Advertisers to FTC: Banning Targeted Ads Threatens Trillions in GDP

An exterior view of the Federal Trade Commission building
Friends and foes of surveillance online advertising are making their opinions known to the FTC. (Image credit: Future)

Advertisers, edge providers and legislators are giving the Federal Trade Commission an earful over a petition by Accountable Tech to ban so-called surveillance online advertising as anti-competitive “unfair competition.”

That includes claims by advertisers that granting the petition would imperil trillions of dollars in U.S. gross domestic product.

By “surveillance,” Accountable Tech means ads based on tracking and profiling data that allows the hyper-targeted ads that sponsors point out are part of the ad-based model of free online content.

In comments to the FTC about the petition, the Association of National Advertisers said banning data-driven targeted ads would “stifle” internet-based advertising, threatening “trillions of dollars” in economic activity. That is based on the fact that the Internet economy contributed $2.45 trillion of the U.S. $21.18 trillion GDP, said ANA.

A ban would mean “a swift decrease in the availability of accessible information for consumers, cripple the economy and disproportionately impact small and midsize businesses,” ANA told the FTC.

The Interactive Advertising Bureau (IAB) called the ban petition “baseless,” and discounted it as “a self-interested stunt manufactured by competitors” seeking to “declare the commercial internet itself an unfair business practice." Accountable Tech does not identify its backers.

IAB CEO David Cohen said data use and customized ads predate the internet, and simply banning them "would be a devastating blow to jobs, economic growth and innovation.”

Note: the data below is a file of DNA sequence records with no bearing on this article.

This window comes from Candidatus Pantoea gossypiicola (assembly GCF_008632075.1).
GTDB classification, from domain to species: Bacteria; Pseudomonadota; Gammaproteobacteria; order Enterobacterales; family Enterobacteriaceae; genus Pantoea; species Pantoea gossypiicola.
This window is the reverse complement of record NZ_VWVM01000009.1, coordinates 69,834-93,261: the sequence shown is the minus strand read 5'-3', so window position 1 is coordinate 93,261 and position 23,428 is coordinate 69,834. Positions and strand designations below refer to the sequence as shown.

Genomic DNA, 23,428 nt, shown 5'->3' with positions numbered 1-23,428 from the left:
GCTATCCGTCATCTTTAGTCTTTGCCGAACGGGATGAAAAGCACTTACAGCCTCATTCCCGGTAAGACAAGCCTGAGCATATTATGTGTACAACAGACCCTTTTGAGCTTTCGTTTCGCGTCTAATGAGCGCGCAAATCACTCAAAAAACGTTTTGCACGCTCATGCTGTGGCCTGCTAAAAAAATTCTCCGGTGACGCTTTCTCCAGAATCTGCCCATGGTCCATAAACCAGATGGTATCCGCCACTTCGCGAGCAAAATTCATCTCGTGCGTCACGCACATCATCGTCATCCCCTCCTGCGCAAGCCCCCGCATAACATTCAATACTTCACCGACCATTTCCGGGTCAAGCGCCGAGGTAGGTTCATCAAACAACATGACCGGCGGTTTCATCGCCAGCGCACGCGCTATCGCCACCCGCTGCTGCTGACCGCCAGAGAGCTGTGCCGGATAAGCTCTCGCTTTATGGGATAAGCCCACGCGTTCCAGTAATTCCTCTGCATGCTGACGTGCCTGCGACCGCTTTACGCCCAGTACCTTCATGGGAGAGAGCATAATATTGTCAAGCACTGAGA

Taking the other side, Democratic Rep. Anna Eshoo (D-Calif.) and Sen. Cory Booker (D-N.J.) told the FCC that they support the petition, branding such ads as “the internet’s Original Sin” and a “time bomb” along the lines of the subprime mortgage crisis. 

“The surveillance advertising business model is premised on the unseemly collection and hoarding of personal data to enable ad targeting,” they told the agency. “Companies collect huge amounts of data to maximize user engagement because it increases ad revenue. The FTC should evaluate the harms to society and individuals, as we believe they vastly outweigh the benefits.”

They were hardly alone in advocating for the FTC to step into the online advertising space.

“[S]urveillance on such a scale represents an unprecedented interference with the right to privacy that cannot be compatible with the companies’ responsibility to respect human rights,” said Amnesty International.

“[T]he benefits of surveillance advertising do not outweigh the harms, since relevant ads can be delivered to consumers in a much less privacy-intrusive manner through contextual advertising,” the Consumer Federation of America said.

“As noted in Accountable Tech’s petition, surveillance advertising causes serious harm to both the market and individuals,” Public Knowledge said. “The commission’s dual role as both a competition agency and a consumer-protection agency make it the ideal administrative body to promulgate rules to curb abusive practices by the online advertising ecosystem.”

Lawmakers Weigh In

The issue is also playing out on the legislative front.

A bill was introduced two weeks ago, the Banning Surveillance Advertising Act, that would ban the use of personal information to target most online advertising.

The bill was introduced by Eshoo and Booker along with Rep. Jan Schakowsky (D-Ill.). IAB said of the bill last week that the sponsors must not understand the degree to which the bill would “effectively eliminate internet advertising in the United States, jeopardizing an estimated 17 million jobs primarily at small- and medium-sized businesses.” ■

John Eggerton

Contributing editor John Eggerton has been an editor and/or writer on media regulation, legislation and policy for over four decades, including covering the FCC, FTC, Congress, the major media trade associations, and the federal courts. In addition to Multichannel News and Broadcasting + Cable, his work has appeared in Radio World, TV Technology, TV Fax, This Week in Consumer Electronics, Variety and the Encyclopedia Britannica.